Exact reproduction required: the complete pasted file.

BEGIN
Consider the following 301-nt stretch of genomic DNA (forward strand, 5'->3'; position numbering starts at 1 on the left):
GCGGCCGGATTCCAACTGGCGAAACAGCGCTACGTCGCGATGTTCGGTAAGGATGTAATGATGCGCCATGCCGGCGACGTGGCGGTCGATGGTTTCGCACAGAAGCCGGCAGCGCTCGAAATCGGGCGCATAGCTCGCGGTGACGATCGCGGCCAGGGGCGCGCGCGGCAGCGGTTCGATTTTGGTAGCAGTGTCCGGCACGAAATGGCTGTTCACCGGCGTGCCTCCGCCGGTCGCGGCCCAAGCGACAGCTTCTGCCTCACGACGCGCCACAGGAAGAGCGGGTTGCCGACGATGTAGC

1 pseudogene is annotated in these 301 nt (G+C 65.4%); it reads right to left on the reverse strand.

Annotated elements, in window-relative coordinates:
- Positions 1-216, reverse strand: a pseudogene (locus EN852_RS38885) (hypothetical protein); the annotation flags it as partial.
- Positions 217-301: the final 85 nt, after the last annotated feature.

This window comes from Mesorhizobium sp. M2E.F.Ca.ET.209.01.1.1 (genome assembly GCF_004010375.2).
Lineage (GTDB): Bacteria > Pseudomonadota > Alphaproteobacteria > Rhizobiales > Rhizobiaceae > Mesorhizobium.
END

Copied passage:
Consider the following 301-nt stretch of genomic DNA (forward strand, 5'->3'; position numbering starts at 1 on the left):
GCGGCCGGATTCCAACTGGCGAAACAGCGCTACGTCGCGATGTTCGGTAAGGATGTAATGATGCGCCATGCCGGCGACGTGGCGGTCGATGGTTTCGCACAGAAGCCGGCAGCGCTCGAAATCGGGCGCATAGCTCGCGGTGACGATCGCGGCCAGGGGCGCGCGCGGCAGCGGTTCGATTTTGGTAGCAGTGTCCGGCACGAAATGGCTGTTCACCGGCGTGCCTCCGCCGGTCGCGGCCCAAGCGACAGCTTCTGCCTCACGACGCGCCACAGGAAGAGCGGGTTGCCGACGATGTAGC

1 pseudogene is annotated in these 301 nt (G+C 65.4%); it reads right to left on the reverse strand.

Annotated elements, in window-relative coordinates:
- Positions 1-216, reverse strand: a pseudogene (locus EN852_RS38885) (hypothetical protein); the annotation flags it as partial.
- Positions 217-301: the final 85 nt, after the last annotated feature.

This window comes from Mesorhizobium sp. M2E.F.Ca.ET.209.01.1.1 (genome assembly GCF_004010375.2).
Lineage (GTDB): Bacteria > Pseudomonadota > Alphaproteobacteria > Rhizobiales > Rhizobiaceae > Mesorhizobium.